Hello, Readers. I have been behind on my blog. The reasons are various, including being busy, busy with school and overwhelmed with housebreaking two puppies—what was I thinking? I was thinking about how fun it will be when they’re trained, and not about how much work is involved in training them AND going to graduate school at the same time.
Also, I have been avoiding writing because I have to put in words the sad truth that the Paterfamilias is no more. He died on December 29th, of old age and complications of COVID-19. I am grieving. Of course I am. The anger over how he died—alone in the hospital, very hard to reach by phone or Zoom, is with me. What can I say about a 95-year-old man who died other than he had a long life, a mostly good life, a life with some tragedy and much joy, and he was my father. I am now an orphan.
It’s not a tragedy that he died. We all must die, and he did not die before his time. That would be a tragedy. But how he died was tragic. Alone, isolated, frustrated, and afraid, as so many people have had to die this year. Even when loved ones were nearby and prepared, they couldn’t reach their hospitalized ones. They were trying, like me and my sister the psychoanalyst, to reach their parent by phone, by Zoom, and finding themselves baffled at every turn by difficulty communicating, even if we did manage to get through. That was tragic, to not be with the paterfamilias in the hospital to hold his hand and keep him company.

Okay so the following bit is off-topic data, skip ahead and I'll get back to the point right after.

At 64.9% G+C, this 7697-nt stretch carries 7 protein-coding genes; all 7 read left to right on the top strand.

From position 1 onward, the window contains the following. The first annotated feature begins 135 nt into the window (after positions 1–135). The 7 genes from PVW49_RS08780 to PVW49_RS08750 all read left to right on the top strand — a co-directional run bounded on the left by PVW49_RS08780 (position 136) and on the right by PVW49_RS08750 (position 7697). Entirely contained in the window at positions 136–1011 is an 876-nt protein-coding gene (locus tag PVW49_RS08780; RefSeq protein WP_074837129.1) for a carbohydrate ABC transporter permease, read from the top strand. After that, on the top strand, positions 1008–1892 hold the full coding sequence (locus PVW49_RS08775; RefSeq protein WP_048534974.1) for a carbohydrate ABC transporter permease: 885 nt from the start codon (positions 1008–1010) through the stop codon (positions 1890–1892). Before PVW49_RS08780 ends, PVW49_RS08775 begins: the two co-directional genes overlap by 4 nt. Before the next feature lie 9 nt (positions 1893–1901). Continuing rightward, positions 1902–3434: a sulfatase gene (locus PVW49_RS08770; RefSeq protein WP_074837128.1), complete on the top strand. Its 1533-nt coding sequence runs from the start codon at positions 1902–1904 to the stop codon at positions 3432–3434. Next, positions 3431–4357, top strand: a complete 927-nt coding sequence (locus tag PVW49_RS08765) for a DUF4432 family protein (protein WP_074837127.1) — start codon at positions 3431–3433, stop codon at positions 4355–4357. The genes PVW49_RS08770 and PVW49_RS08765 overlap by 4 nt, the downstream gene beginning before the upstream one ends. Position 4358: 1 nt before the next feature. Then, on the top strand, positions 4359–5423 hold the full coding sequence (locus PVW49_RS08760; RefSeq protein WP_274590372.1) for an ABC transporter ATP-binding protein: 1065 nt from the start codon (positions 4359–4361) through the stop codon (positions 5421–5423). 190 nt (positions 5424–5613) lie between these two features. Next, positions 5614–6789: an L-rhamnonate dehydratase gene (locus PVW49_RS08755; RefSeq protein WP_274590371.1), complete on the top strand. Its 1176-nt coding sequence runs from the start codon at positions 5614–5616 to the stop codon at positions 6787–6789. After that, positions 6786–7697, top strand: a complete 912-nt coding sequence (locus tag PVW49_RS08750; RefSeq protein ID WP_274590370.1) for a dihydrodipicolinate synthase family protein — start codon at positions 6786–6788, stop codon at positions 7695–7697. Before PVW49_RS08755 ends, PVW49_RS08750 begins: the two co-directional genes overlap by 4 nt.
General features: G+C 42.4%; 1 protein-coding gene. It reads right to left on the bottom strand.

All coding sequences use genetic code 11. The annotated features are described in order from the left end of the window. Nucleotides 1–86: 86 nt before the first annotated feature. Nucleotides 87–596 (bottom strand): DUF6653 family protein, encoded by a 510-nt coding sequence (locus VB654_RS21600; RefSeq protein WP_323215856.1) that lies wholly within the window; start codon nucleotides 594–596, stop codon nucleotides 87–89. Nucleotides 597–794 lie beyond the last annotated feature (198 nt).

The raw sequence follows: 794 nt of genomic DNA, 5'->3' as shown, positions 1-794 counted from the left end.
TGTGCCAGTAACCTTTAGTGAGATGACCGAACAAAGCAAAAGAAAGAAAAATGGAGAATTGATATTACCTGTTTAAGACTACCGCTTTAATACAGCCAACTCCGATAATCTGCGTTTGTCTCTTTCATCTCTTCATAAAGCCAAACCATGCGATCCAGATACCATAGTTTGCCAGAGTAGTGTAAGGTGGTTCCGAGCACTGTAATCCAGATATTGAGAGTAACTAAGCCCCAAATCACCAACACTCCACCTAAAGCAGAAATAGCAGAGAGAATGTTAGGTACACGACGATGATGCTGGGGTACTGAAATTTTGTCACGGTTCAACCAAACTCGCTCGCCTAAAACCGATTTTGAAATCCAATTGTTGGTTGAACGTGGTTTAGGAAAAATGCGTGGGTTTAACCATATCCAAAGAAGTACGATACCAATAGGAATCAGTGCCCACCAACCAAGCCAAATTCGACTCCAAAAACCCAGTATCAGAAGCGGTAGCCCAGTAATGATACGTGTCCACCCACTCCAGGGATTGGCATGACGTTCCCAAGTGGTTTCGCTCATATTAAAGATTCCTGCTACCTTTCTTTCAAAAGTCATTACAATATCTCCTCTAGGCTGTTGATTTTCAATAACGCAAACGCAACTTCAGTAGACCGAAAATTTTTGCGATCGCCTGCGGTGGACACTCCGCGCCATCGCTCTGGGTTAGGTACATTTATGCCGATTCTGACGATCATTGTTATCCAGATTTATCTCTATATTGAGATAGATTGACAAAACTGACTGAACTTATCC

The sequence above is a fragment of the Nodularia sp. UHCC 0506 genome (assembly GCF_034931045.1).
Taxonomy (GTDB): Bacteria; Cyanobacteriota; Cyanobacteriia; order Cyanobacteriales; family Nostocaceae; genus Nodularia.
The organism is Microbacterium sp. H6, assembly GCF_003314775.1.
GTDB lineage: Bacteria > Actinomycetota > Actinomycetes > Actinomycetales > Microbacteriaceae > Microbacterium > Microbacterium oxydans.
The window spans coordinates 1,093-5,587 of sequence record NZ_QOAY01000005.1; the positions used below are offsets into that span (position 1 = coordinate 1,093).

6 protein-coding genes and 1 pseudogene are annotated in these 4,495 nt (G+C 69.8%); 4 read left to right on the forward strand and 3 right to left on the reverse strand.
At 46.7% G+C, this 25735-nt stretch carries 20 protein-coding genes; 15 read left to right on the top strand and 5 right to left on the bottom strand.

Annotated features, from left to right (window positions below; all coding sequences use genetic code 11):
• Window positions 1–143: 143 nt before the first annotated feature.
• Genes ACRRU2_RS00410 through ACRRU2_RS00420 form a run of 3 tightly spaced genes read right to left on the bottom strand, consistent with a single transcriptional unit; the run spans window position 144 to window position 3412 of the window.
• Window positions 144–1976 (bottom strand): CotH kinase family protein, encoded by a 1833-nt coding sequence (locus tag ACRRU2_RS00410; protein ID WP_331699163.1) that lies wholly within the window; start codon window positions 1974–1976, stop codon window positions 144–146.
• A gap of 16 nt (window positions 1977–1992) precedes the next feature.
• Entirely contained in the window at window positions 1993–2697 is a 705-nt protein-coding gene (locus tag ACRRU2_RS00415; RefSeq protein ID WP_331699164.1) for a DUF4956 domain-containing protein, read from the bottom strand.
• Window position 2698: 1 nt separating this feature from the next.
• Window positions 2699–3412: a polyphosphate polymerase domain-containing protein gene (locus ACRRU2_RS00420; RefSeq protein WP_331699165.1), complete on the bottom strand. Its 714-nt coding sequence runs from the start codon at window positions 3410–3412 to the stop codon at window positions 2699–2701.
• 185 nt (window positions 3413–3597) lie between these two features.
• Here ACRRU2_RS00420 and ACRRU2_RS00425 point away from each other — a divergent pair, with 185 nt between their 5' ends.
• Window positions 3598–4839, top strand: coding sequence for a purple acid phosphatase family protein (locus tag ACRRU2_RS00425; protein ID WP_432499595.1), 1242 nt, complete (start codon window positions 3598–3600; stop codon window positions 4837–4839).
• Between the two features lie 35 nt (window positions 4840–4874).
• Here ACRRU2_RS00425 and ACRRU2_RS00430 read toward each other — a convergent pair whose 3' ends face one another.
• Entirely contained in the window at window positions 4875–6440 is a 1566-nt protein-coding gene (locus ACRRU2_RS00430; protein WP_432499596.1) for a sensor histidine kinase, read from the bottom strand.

Nevertheless, there it is. He is not. Life is going on, and I have a new blog post up on Psychology Today that I am sharing with you here. It’s about finding my identity in a profession that is having an identity crisis. Ah, the irony. Please click the link below to finish reading it on the Psychology Today website. The more views the editors see my post get, the better for me. Please continue reading below and click on the highlighted text to finish to post.
Social Work's Identity Crisis--And Mine
I began writing this blog to help me figure how to define myself as a successful person when I had experienced very little of what the world considers success for an individual. And by world I mean my own part of the world, the world of educated professionals. I was not a professional, despite my education, and this ate at me most fiercely. I washed up on the shores of Regret and Should’ve, questioning my focus on writing novels and on being a mother. Worthy endeavors, but I couldn’t see them that way, because they didn’t amount to resumé entries. They were not professional success. I became something of a psychologist-manque, reading up on success and flourishing and goals, steeping in the tea of Positive Psychology and serving it up to you, entertaining myself and others with my forays.